This blog is an extension of my Youtube video showing how to make your own Staff of Charming from D&D. Let's Get Started!
All of the artwork for the staff was drawn based on inspiration of several artist's interpretation of what it looks like in the 5th Edition Dungeons and Dragons books. I took their interpretation and made it in real life.
Let's start making!
Staff Wood/Paint Supplies:
>Several Sizes of Dowel Rods all 48" long - Used Birch and Polar Rods
>4 Table Legs or Finials (Found locally at hardware store)
>Drill Bits >Drill >Wood Glue [Titebond II Premium Wood Glue] >DeWalt Jig Saw
>DeWalt Palm Sander >Dremel Stylo+
>Wood Stain [Used Rustoleum Dark Walnut Wood Stain) >Base Gold Paint Plaid FX Flexible Acrylic Paint
>Acrylic Paint for Aging - Used Liquitex Acrylic Paints for Red, Yellow, and Green
>Black and Gold Sharpies
>2mm and 5mm foam - Yayahan Foam from Joanns >Wonderflex - Purchased from
>Weldwood Contact Cement
Safety Supplies: [Most important tools] >Dust Mask or Respirator >Nitrile Gloves >Safety Glasses >Ear Protection
Step One: Create Drawing
First step is always to create a full scale version of your prop so you have a layout to follow. This will help make sure you get the look you want and it all fits together. Start with pencil and once you like it - use that black sharpie to solidify your drawing
Tip 1: Reminder this piece must fit in your hand so grab your base dowels to help with your layout.
Step Two: Make Pointed Ends
Now using your largest dowel - draw the look of your pointed end. I started with the top and draw it on the wooden dowel. Cut out the top view with your jig saw. Then taper the back and front sides to your liking.
Be aware of the wooden dowels that you use. Some cheaper dowels have flaws which will make it harder to make thinner portions.
Sand those pieces smooth once cut out. To match up the sides with the dowel - you will have to make sure the end connecting to the dowels have a curve to it to match the thickness of the dowel.
Tip 2: Use Dowel to get into the finer details so it will sand off a little at a time.
Step Three: Taper Dowel
Now we want the dowel to feel tapered as it goes from the top to the middle to the bottom. To do this, I used my jigsaw to take off large chunks of wood where needed and my palm sander where it was small tapering.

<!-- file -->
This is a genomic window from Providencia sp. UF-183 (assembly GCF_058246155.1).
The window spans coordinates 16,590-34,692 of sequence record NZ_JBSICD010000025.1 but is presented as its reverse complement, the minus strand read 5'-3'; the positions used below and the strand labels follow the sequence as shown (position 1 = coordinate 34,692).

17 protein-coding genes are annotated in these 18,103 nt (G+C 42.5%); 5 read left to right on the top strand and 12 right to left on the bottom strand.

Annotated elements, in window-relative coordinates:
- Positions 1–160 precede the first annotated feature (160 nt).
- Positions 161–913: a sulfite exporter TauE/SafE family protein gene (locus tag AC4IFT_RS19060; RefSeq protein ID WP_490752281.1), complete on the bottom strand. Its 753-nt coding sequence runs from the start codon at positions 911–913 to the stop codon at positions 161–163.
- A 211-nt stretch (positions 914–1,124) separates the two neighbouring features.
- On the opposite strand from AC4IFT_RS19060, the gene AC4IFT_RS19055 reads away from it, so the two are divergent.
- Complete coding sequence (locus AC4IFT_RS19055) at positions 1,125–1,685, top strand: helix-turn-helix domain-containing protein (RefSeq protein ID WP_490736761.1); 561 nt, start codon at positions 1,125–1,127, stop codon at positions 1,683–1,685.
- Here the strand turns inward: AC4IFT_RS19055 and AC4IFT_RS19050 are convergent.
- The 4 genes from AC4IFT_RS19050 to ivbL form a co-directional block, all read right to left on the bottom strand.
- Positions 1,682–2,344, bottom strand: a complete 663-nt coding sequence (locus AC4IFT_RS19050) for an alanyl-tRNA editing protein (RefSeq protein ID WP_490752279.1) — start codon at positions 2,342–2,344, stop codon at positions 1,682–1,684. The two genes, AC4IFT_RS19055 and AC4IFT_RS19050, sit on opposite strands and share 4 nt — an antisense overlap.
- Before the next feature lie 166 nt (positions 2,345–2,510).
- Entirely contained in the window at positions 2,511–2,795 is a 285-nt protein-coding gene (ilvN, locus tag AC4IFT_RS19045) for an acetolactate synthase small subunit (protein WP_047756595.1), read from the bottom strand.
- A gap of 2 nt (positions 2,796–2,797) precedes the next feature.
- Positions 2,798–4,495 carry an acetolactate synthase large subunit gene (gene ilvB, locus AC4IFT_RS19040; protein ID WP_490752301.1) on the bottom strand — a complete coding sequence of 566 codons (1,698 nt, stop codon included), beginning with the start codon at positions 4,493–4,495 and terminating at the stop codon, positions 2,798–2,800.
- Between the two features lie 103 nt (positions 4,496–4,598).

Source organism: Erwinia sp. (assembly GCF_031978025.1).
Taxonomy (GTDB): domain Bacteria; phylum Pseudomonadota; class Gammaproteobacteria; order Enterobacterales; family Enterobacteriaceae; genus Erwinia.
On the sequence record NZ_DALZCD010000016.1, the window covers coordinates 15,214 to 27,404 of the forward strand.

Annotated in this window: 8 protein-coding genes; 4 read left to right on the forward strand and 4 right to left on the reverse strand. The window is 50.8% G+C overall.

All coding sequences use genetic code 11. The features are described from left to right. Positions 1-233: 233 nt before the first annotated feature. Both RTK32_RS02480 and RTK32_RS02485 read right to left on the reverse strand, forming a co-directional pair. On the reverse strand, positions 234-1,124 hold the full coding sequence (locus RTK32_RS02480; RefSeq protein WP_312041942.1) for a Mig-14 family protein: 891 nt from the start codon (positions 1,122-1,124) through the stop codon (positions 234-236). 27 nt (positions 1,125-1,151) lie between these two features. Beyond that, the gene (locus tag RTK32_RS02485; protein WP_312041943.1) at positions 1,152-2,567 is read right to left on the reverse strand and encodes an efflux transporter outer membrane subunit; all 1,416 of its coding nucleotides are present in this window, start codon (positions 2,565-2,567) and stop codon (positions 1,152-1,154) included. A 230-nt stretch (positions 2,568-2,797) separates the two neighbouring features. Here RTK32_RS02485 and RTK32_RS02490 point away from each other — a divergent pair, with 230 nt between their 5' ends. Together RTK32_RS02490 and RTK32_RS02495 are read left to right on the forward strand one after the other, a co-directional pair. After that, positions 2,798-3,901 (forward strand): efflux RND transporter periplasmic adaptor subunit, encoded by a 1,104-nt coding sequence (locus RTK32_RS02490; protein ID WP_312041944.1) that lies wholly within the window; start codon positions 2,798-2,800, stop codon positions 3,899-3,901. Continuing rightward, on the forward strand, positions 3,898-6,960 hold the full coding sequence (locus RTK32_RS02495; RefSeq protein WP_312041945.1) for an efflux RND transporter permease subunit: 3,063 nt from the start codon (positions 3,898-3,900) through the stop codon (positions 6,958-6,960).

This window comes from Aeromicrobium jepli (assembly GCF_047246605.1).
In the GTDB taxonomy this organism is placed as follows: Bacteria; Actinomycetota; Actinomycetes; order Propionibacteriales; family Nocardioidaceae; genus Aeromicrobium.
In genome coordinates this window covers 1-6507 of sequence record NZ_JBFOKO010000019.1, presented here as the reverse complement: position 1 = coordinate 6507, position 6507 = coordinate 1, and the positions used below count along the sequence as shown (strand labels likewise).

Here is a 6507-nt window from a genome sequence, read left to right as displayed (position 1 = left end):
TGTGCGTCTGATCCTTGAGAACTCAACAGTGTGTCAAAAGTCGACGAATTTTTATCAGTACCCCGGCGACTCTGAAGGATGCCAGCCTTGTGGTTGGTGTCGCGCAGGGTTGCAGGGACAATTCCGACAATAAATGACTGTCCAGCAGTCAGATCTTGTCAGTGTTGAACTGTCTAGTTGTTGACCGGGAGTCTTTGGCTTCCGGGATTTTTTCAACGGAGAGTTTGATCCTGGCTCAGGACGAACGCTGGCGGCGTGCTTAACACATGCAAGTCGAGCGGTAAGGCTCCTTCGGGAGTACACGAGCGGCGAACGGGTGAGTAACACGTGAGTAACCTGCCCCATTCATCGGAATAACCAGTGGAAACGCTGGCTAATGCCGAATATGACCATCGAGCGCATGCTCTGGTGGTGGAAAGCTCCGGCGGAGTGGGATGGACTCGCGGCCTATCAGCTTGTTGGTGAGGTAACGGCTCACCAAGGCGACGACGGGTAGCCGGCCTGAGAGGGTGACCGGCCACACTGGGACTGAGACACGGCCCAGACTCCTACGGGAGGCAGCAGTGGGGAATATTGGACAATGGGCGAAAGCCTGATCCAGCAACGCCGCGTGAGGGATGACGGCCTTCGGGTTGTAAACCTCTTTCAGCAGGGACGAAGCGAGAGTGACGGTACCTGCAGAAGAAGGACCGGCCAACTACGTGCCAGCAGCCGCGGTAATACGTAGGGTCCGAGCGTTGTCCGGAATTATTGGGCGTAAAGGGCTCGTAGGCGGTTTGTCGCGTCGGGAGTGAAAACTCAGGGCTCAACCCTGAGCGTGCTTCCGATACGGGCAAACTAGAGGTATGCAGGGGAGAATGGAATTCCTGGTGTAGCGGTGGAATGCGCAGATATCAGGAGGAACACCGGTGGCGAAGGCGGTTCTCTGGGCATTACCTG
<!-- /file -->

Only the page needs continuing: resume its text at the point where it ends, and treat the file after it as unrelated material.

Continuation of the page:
TIP 3: Take your time and do not rush this step. It is the most annoying with the time spent but the rewards are great.
Step Four: Put the Wooden Pieces Together and Sand Forever
Now you have all of your pieces and they have taper everywhere but the places of attachment. I used 3/8" by 3" small dowels and 1/4" by 3" small dowel to make strong joints.
The process was to find the center point of the dowels or side points and drilling matching holes. From there you insert the small dowels with a ton of glue and clamp all pieces together.
TIP 4: Make sure to follow glue instructions. If it says leave it for 24 hours, leave it for 24 hours. Work on something else during that time or take a moment to celebrate getting this far in the project.
Sanding is a important step and took a lot of time for me. I sanded the original glue. Made sure joints were properly tapered and sanded. Added the Stainable Wood Filler [Local Hardware Store Lowes Purchase] and then sand again. I always wipe down all of my projects before sanding. This can be down with a damp cloth or towel.
Step Five: Stain Wooden Pieces
To stain the wood pieces, I used a walnut stain that I like. Make sure to pick something that will work well with the final red, yellow, and green pattern. Nothing would be worse than staining and finding the colors look bad together.